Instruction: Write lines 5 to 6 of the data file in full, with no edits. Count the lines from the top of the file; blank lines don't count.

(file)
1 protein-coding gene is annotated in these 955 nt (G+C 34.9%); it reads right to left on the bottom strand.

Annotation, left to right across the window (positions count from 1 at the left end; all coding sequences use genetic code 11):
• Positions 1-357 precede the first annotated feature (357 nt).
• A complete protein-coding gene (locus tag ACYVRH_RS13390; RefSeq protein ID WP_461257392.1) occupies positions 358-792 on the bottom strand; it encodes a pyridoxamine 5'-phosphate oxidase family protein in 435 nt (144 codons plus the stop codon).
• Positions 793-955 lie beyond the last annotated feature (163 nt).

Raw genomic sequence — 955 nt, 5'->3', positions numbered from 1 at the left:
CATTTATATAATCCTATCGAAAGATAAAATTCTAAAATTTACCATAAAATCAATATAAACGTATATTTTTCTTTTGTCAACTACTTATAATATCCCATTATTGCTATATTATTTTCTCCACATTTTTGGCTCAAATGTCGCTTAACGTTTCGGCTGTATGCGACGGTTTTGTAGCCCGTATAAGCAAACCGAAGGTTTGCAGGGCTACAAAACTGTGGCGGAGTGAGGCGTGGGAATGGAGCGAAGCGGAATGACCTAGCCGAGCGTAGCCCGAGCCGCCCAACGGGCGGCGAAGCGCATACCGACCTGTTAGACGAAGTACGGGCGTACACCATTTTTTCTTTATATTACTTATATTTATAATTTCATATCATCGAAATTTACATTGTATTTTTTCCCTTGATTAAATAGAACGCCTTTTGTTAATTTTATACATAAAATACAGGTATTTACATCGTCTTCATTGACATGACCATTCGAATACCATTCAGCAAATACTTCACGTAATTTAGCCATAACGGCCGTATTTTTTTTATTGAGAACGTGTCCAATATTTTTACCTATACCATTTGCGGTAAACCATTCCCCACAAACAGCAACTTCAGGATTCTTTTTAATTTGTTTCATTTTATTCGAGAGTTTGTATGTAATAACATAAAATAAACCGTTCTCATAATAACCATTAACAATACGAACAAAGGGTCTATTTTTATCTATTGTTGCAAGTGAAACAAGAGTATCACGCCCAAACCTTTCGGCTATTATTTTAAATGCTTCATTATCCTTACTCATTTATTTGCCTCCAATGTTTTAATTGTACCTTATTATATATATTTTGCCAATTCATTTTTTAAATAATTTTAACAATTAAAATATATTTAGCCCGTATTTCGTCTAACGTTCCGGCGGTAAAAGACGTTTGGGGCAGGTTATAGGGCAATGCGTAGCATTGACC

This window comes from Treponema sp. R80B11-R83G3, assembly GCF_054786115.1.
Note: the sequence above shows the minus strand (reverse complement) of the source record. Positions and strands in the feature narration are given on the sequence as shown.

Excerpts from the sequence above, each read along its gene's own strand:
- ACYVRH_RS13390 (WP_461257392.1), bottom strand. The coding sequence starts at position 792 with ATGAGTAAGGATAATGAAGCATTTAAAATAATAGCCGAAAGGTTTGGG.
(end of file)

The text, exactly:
• Positions 793-955 lie beyond the last annotated feature (163 nt).

Raw genomic sequence — 955 nt, 5'->3', positions numbered from 1 at the left: